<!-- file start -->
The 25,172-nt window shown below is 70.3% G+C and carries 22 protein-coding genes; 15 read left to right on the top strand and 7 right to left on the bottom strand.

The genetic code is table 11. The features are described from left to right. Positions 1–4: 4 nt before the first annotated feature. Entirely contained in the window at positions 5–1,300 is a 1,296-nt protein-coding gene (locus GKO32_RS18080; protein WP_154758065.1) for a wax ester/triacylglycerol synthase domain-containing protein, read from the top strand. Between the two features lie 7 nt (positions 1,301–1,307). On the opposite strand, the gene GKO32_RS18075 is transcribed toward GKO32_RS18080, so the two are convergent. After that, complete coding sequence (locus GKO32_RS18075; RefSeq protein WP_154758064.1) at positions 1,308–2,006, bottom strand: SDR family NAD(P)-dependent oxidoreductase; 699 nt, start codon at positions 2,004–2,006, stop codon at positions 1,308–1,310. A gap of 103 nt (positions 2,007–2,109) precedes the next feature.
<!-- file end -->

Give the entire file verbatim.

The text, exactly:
The 25,172-nt window shown below is 70.3% G+C and carries 22 protein-coding genes; 15 read left to right on the top strand and 7 right to left on the bottom strand.

The genetic code is table 11. The features are described from left to right. Positions 1–4: 4 nt before the first annotated feature. Entirely contained in the window at positions 5–1,300 is a 1,296-nt protein-coding gene (locus GKO32_RS18080; protein WP_154758065.1) for a wax ester/triacylglycerol synthase domain-containing protein, read from the top strand. Between the two features lie 7 nt (positions 1,301–1,307). On the opposite strand, the gene GKO32_RS18075 is transcribed toward GKO32_RS18080, so the two are convergent. After that, complete coding sequence (locus GKO32_RS18075; RefSeq protein WP_154758064.1) at positions 1,308–2,006, bottom strand: SDR family NAD(P)-dependent oxidoreductase; 699 nt, start codon at positions 2,004–2,006, stop codon at positions 1,308–1,310. A gap of 103 nt (positions 2,007–2,109) precedes the next feature.